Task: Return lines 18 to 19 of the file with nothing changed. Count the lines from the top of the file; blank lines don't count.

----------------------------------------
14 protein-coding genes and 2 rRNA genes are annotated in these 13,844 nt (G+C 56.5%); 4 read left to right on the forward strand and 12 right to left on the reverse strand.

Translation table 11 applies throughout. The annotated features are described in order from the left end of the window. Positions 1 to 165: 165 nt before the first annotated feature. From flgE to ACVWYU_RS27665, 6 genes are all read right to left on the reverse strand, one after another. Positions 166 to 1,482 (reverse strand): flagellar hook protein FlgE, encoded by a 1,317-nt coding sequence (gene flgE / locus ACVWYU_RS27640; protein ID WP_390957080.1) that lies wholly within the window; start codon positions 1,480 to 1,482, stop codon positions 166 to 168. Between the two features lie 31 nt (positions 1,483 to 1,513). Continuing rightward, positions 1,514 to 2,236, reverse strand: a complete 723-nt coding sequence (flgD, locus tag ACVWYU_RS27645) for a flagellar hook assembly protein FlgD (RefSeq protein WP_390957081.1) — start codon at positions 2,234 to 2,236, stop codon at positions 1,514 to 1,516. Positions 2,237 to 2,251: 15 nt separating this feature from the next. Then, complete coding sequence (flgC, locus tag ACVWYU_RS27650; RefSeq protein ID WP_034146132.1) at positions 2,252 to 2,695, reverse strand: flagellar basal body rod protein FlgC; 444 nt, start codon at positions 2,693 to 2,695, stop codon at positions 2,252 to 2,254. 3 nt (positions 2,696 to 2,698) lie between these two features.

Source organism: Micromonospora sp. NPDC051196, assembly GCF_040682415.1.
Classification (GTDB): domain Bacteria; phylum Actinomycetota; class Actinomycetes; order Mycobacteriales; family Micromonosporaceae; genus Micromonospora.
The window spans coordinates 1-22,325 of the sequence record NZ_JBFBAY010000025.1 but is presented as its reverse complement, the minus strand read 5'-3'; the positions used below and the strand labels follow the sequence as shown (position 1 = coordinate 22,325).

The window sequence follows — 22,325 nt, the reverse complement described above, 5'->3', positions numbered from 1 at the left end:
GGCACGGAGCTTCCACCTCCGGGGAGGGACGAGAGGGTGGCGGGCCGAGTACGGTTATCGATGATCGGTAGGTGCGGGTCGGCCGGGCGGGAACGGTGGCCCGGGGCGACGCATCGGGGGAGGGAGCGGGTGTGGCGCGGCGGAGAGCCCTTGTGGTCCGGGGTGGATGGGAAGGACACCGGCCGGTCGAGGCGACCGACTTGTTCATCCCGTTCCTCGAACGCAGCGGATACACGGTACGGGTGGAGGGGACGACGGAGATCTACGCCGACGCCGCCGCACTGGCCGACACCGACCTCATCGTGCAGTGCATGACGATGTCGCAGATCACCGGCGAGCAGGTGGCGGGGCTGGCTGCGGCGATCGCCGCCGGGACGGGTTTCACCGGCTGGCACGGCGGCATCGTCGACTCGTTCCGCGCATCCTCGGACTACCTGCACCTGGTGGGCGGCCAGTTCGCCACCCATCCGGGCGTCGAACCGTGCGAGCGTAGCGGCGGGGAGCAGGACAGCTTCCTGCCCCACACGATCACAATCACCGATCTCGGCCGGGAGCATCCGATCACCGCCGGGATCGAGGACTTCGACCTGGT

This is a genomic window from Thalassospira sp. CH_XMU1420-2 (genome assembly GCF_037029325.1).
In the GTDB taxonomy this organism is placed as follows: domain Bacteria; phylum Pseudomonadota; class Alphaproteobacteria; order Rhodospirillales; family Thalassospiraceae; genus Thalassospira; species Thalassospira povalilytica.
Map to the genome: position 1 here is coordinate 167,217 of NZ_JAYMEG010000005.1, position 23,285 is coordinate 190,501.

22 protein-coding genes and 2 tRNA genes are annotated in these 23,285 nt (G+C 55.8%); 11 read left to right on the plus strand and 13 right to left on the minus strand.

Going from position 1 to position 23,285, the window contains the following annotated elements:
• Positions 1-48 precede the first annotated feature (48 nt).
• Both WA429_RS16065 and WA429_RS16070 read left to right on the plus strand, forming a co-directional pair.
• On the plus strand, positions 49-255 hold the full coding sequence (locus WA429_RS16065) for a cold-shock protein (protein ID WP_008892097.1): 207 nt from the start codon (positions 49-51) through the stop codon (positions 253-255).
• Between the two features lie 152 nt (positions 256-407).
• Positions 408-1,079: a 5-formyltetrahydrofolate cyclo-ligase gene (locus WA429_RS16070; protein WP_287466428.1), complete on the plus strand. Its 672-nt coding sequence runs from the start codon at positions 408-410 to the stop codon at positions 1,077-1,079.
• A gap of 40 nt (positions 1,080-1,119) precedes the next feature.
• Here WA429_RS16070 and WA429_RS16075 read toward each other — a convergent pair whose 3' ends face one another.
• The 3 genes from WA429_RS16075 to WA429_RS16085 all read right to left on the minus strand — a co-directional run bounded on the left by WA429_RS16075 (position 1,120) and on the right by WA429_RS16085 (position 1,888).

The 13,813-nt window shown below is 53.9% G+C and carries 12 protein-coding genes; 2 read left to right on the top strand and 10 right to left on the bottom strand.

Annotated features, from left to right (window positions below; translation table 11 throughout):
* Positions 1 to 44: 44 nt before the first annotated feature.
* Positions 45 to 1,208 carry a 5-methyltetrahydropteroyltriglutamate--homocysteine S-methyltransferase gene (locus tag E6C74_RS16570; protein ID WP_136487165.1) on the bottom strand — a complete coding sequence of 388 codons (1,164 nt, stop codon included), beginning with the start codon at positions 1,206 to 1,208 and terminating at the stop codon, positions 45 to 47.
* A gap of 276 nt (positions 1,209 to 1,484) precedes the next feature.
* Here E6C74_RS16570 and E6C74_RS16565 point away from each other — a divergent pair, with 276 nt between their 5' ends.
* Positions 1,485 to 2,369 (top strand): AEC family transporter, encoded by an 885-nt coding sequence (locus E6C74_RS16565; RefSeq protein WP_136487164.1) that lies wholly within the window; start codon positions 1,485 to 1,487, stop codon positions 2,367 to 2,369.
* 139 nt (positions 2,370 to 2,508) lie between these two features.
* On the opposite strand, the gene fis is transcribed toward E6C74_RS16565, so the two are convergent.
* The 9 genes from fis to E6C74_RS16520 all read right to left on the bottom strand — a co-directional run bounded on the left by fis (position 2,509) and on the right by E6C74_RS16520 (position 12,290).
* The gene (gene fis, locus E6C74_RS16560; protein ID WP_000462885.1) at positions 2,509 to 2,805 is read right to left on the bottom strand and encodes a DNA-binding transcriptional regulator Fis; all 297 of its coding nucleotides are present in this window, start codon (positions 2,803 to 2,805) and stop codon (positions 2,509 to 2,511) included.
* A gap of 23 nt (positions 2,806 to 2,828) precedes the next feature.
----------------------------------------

• A gap of 40 nt (positions 1,080-1,119) precedes the next feature.
• Here WA429_RS16070 and WA429_RS16075 read toward each other — a convergent pair whose 3' ends face one another.